Eat This

Despite Recent Closings, Cuquita's is Holding On by Serving Simple Food

Cuquita's doesn't look like much from the outside. Just another strip mall Mexican place, right?

I paid the restaurant a visit the other day on the recommendation of a friend. I wanted an excuse to eat outside the loop, and Cuquita's, on Josey Lane in Farmer's Branch, promised traditional garb and handmade tortillas. I was in.

Inside the bright restaurant, I sat at the bar and ordered pozole. The simple stew was full of hominy and huge hunks of tender pork. It came with a bowl of onions and limes and cold, crunchy cabbage. It needed a little salt.

Enchiladas came three to an order and loaded with chicken and cheese -- so much cheese -- melted on top and running down the sides and into lifeless rice and limp beans. Still, the filling was tender and moist.

An order of eggs and potatoes tasted like eggs, potatoes and butter, and I think that's the trick here. Pozole tastes like pork and chili and limes after you squeeze them. The chicken enchiladas taste like chicken. Beans are beans and rice is rice. Cumin is not abused here. The dishes are simple and quiet.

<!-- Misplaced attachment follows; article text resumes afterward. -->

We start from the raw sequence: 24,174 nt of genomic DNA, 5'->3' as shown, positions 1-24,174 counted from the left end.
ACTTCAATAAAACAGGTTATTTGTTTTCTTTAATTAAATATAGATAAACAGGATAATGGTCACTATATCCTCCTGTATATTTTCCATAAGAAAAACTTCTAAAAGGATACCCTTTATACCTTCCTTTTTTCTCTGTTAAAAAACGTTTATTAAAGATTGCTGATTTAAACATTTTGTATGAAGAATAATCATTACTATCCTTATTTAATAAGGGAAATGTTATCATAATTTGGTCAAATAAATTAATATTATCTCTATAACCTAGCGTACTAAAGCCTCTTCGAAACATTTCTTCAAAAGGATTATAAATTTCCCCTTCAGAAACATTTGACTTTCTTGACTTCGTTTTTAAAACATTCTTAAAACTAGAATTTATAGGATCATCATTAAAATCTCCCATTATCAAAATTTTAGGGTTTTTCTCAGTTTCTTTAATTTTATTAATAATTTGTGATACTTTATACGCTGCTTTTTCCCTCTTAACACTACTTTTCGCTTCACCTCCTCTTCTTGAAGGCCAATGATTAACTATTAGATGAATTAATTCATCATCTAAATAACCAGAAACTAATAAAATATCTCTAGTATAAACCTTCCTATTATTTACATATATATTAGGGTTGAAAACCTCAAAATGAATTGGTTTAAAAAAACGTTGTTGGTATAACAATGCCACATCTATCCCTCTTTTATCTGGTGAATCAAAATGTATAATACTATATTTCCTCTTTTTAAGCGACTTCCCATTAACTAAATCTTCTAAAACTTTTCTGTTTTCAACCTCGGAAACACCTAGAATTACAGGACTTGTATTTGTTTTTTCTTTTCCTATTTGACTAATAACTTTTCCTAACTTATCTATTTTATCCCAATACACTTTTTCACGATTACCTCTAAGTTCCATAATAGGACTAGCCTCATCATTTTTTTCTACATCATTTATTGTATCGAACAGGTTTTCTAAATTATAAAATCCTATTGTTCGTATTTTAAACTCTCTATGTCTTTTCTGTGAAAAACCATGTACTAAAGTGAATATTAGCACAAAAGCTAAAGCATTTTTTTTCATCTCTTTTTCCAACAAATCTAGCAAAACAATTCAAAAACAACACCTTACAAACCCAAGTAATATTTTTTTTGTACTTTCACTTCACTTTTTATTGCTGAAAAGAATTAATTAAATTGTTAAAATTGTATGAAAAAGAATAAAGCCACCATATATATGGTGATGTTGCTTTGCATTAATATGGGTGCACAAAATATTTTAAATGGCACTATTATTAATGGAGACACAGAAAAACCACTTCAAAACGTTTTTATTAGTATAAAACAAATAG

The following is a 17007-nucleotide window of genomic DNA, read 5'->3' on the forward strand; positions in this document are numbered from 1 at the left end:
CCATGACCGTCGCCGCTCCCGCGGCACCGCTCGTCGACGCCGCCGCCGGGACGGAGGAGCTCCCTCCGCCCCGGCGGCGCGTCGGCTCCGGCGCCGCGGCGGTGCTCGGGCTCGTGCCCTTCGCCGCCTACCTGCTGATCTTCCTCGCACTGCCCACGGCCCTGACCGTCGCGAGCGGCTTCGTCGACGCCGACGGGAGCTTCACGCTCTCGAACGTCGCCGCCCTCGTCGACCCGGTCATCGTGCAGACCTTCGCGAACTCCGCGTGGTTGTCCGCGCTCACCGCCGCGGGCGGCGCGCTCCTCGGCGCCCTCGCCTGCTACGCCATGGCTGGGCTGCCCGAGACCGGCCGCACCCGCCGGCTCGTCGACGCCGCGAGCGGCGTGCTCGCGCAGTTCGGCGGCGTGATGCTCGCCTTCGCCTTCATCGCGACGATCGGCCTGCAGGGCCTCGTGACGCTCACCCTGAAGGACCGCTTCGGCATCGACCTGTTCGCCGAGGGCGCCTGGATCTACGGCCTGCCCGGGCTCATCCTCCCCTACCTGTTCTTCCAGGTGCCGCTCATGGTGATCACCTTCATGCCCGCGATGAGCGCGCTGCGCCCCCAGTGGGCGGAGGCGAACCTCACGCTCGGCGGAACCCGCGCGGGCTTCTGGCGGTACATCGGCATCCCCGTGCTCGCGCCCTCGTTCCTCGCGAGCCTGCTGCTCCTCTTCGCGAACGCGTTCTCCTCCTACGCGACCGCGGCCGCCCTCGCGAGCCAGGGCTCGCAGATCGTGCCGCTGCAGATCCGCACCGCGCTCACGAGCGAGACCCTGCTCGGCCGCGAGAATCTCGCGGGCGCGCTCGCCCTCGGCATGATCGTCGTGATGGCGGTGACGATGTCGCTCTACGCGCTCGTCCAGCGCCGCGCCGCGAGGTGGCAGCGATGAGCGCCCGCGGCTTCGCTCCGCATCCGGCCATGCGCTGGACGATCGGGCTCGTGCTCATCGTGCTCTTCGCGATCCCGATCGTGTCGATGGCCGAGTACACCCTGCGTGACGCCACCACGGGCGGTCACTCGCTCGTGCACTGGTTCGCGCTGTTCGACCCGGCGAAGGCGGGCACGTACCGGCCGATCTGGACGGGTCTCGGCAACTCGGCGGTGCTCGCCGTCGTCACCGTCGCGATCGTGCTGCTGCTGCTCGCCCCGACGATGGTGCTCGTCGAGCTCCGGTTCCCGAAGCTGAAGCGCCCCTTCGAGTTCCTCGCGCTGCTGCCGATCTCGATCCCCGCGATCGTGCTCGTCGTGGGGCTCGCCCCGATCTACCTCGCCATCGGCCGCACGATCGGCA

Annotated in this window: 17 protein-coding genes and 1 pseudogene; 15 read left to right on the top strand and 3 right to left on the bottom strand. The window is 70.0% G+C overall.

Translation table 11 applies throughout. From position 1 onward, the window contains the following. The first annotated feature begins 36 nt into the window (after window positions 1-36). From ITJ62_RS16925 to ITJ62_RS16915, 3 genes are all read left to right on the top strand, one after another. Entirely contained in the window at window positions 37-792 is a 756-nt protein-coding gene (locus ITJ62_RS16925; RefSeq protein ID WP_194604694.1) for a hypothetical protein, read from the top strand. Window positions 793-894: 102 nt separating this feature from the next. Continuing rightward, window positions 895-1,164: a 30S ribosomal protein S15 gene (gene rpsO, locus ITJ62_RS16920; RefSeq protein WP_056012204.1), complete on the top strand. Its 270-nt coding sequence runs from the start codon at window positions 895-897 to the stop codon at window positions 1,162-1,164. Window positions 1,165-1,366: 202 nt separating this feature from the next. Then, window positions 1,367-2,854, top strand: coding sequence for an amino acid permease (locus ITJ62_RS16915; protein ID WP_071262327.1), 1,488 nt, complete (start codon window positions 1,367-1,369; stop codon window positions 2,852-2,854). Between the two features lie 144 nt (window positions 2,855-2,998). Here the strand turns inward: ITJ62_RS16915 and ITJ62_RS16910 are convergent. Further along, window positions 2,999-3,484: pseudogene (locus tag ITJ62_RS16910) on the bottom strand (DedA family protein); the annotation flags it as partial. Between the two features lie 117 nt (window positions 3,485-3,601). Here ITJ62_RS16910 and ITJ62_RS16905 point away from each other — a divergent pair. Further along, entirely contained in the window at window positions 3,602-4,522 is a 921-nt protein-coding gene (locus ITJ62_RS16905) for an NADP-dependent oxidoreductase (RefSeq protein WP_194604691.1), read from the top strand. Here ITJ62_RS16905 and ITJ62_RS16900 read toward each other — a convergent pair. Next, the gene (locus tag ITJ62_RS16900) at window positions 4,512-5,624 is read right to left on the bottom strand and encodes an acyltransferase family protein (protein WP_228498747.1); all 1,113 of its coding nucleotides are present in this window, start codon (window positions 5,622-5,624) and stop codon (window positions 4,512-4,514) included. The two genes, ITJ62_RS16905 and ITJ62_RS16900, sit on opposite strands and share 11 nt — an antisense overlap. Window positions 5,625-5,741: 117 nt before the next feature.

The clean flavors are a backdrop to delicate and soft tortillas cooked on-site, which is rarer here than I expected when I landed in Dallas. The corn version is made from such finely milled masa it almost resembles a flour tortilla in texture. The flour version is tender, too.

Despite being named a top-five Mexican restaurant in Texas Monthly, two Cuquita's locations have closed. One on Henderson Avenue became the Hacienda on Henderson, and one on Lake June Road is gone as well. Two remain, though. One on Spring Valley Road and the other in Farmers Branch, where I sat at the bar this weekend.

While folding shreds of tortillas into little scoops I dipped into the pozole, a waitress staged flatware and paper napkins into cigars in front of me. She built a little Aztec tower out of roll-up Lincoln Logs.

"How many of those do you do a day?" I asked her.

"Oh, I don't know, sir," she replied, twisting each roll into a tight parcel and adding to the pile. I asked her to guess and she sighed. "Lots," she said, with a roll of her eyes. "Muchos muchos."

Hopefully the remaining locations will keep her staging silverware for a long time to come.

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Scott Reitz
Contact: Scott Reitz